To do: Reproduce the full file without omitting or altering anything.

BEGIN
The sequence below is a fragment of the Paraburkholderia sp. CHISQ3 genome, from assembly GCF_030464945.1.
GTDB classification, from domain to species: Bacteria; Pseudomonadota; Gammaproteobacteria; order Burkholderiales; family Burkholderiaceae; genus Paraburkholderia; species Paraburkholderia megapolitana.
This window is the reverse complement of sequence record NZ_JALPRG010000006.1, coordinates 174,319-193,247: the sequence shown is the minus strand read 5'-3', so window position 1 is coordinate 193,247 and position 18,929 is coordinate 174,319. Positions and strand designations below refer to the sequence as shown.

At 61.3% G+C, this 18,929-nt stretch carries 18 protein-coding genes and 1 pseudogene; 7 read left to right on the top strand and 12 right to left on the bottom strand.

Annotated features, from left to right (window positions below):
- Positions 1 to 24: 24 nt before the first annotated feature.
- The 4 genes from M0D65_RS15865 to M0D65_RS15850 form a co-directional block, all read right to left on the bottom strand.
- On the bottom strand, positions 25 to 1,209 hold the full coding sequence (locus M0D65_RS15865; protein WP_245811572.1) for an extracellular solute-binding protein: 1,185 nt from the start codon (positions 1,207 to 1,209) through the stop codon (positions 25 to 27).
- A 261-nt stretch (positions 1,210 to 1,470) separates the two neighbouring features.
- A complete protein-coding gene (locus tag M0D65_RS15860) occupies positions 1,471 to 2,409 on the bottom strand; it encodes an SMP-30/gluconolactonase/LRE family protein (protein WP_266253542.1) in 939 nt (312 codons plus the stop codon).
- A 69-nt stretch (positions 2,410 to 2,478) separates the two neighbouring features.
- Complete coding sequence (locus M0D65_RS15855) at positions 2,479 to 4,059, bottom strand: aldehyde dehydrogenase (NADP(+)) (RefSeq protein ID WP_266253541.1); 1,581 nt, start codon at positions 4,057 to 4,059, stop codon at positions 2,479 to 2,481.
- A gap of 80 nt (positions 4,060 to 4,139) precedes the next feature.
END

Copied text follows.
The sequence below is a fragment of the Paraburkholderia sp. CHISQ3 genome, from assembly GCF_030464945.1.
GTDB classification, from domain to species: Bacteria; Pseudomonadota; Gammaproteobacteria; order Burkholderiales; family Burkholderiaceae; genus Paraburkholderia; species Paraburkholderia megapolitana.
This window is the reverse complement of sequence record NZ_JALPRG010000006.1, coordinates 174,319-193,247: the sequence shown is the minus strand read 5'-3', so window position 1 is coordinate 193,247 and position 18,929 is coordinate 174,319. Positions and strand designations below refer to the sequence as shown.

At 61.3% G+C, this 18,929-nt stretch carries 18 protein-coding genes and 1 pseudogene; 7 read left to right on the top strand and 12 right to left on the bottom strand.

Annotated features, from left to right (window positions below):
- Positions 1 to 24: 24 nt before the first annotated feature.
- The 4 genes from M0D65_RS15865 to M0D65_RS15850 form a co-directional block, all read right to left on the bottom strand.
- On the bottom strand, positions 25 to 1,209 hold the full coding sequence (locus M0D65_RS15865; protein WP_245811572.1) for an extracellular solute-binding protein: 1,185 nt from the start codon (positions 1,207 to 1,209) through the stop codon (positions 25 to 27).
- A 261-nt stretch (positions 1,210 to 1,470) separates the two neighbouring features.
- A complete protein-coding gene (locus tag M0D65_RS15860) occupies positions 1,471 to 2,409 on the bottom strand; it encodes an SMP-30/gluconolactonase/LRE family protein (protein WP_266253542.1) in 939 nt (312 codons plus the stop codon).
- A 69-nt stretch (positions 2,410 to 2,478) separates the two neighbouring features.
- Complete coding sequence (locus M0D65_RS15855) at positions 2,479 to 4,059, bottom strand: aldehyde dehydrogenase (NADP(+)) (RefSeq protein ID WP_266253541.1); 1,581 nt, start codon at positions 4,057 to 4,059, stop codon at positions 2,479 to 2,481.
- A gap of 80 nt (positions 4,060 to 4,139) precedes the next feature.